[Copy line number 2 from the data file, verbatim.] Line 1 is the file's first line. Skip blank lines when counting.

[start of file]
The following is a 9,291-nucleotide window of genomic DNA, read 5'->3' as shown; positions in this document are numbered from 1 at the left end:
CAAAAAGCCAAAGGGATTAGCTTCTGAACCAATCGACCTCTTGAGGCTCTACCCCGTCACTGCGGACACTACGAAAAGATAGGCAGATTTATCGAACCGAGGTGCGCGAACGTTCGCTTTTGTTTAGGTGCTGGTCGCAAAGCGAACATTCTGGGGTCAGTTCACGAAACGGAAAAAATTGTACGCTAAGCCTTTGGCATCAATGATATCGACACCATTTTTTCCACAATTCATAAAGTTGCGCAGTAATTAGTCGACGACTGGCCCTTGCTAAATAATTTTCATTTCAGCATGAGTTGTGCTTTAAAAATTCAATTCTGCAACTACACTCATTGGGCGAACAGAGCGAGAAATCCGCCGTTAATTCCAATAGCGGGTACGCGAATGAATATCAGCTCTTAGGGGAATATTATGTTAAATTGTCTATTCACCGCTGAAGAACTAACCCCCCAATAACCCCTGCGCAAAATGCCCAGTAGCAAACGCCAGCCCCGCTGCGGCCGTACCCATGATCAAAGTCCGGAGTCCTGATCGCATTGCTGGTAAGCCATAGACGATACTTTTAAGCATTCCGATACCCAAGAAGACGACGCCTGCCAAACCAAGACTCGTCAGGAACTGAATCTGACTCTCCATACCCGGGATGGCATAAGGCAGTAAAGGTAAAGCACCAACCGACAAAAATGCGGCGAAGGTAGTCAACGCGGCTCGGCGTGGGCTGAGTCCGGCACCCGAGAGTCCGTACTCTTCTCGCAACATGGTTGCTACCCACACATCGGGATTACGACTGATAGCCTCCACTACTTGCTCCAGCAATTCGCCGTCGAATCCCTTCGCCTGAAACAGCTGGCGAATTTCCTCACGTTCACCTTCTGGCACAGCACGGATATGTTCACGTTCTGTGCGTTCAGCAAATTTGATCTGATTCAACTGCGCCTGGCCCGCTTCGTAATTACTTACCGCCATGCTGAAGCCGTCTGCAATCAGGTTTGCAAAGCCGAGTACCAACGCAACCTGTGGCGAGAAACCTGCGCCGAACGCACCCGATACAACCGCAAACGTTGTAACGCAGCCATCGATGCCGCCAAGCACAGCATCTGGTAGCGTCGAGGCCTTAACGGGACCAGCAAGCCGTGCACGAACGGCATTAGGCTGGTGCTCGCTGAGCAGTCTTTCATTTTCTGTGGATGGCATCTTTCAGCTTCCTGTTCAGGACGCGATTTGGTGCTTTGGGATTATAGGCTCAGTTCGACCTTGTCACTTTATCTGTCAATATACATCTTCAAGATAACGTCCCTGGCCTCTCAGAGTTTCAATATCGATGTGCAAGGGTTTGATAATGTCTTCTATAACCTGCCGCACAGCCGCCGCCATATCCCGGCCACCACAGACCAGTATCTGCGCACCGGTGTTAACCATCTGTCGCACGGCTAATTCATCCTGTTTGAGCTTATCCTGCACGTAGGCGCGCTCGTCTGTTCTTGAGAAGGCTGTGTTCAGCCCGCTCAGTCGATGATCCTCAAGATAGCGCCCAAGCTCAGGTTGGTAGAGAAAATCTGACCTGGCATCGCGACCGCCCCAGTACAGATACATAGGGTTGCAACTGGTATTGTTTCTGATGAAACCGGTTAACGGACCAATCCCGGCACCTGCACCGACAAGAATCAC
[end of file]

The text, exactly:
CAAAAAGCCAAAGGGATTAGCTTCTGAACCAATCGACCTCTTGAGGCTCTACCCCGTCACTGCGGACACTACGAAAAGATAGGCAGATTTATCGAACCGAGGTGCGCGAACGTTCGCTTTTGTTTAGGTGCTGGTCGCAAAGCGAACATTCTGGGGTCAGTTCACGAAACGGAAAAAATTGTACGCTAAGCCTTTGGCATCAATGATATCGACACCATTTTTTCCACAATTCATAAAGTTGCGCAGTAATTAGTCGACGACTGGCCCTTGCTAAATAATTTTCATTTCAGCATGAGTTGTGCTTTAAAAATTCAATTCTGCAACTACACTCATTGGGCGAACAGAGCGAGAAATCCGCCGTTAATTCCAATAGCGGGTACGCGAATGAATATCAGCTCTTAGGGGAATATTATGTTAAATTGTCTATTCACCGCTGAAGAACTAACCCCCCAATAACCCCTGCGCAAAATGCCCAGTAGCAAACGCCAGCCCCGCTGCGGCCGTACCCATGATCAAAGTCCGGAGTCCTGATCGCATTGCTGGTAAGCCATAGACGATACTTTTAAGCATTCCGATACCCAAGAAGACGACGCCTGCCAAACCAAGACTCGTCAGGAACTGAATCTGACTCTCCATACCCGGGATGGCATAAGGCAGTAAAGGTAAAGCACCAACCGACAAAAATGCGGCGAAGGTAGTCAACGCGGCTCGGCGTGGGCTGAGTCCGGCACCCGAGAGTCCGTACTCTTCTCGCAACATGGTTGCTACCCACACATCGGGATTACGACTGATAGCCTCCACTACTTGCTCCAGCAATTCGCCGTCGAATCCCTTCGCCTGAAACAGCTGGCGAATTTCCTCACGTTCACCTTCTGGCACAGCACGGATATGTTCACGTTCTGTGCGTTCAGCAAATTTGATCTGATTCAACTGCGCCTGGCCCGCTTCGTAATTACTTACCGCCATGCTGAAGCCGTCTGCAATCAGGTTTGCAAAGCCGAGTACCAACGCAACCTGTGGCGAGAAACCTGCGCCGAACGCACCCGATACAACCGCAAACGTTGTAACGCAGCCATCGATGCCGCCAAGCACAGCATCTGGTAGCGTCGAGGCCTTAACGGGACCAGCAAGCCGTGCACGAACGGCATTAGGCTGGTGCTCGCTGAGCAGTCTTTCATTTTCTGTGGATGGCATCTTTCAGCTTCCTGTTCAGGACGCGATTTGGTGCTTTGGGATTATAGGCTCAGTTCGACCTTGTCACTTTATCTGTCAATATACATCTTCAAGATAACGTCCCTGGCCTCTCAGAGTTTCAATATCGATGTGCAAGGGTTTGATAATGTCTTCTATAACCTGCCGCACAGCCGCCGCCATATCCCGGCCACCACAGACCAGTATCTGCGCACCGGTGTTAACCATCTGTCGCACGGCTAATTCATCCTGTTTGAGCTTATCCTGCACGTAGGCGCGCTCGTCTGTTCTTGAGAAGGCTGTGTTCAGCCCGCTCAGTCGATGATCCTCAAGATAGCGCCCAAGCTCAGGTTGGTAGAGAAAATCTGACCTGGCATCGCGACCGCCCCAGTACAGATACATAGGGTTGCAACTGGTATTGTTTCTGATGAAACCGGTTAACGGACCAATCCCGGCACCTGCACCGACAAGAATCAC